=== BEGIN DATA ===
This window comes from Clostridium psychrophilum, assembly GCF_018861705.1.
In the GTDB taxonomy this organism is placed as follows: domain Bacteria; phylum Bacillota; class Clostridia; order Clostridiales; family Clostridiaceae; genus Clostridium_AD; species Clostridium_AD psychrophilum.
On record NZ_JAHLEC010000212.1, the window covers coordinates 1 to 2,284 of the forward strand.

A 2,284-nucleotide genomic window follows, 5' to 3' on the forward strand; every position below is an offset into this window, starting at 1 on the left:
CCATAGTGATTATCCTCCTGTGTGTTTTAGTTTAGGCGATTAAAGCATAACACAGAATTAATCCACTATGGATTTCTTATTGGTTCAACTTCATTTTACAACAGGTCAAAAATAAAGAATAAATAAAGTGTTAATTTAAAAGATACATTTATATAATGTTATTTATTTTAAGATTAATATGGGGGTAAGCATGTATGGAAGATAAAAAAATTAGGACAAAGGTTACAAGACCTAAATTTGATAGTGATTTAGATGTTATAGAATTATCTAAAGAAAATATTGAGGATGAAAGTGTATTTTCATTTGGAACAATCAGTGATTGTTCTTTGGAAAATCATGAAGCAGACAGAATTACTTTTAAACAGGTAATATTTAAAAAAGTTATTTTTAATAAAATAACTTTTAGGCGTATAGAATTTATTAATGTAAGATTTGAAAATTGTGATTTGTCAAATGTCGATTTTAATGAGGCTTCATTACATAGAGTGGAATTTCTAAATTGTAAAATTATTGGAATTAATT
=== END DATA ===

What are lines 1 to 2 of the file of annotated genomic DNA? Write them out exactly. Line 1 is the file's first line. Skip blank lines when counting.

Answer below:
This window comes from Clostridium psychrophilum, assembly GCF_018861705.1.
In the GTDB taxonomy this organism is placed as follows: domain Bacteria; phylum Bacillota; class Clostridia; order Clostridiales; family Clostridiaceae; genus Clostridium_AD; species Clostridium_AD psychrophilum.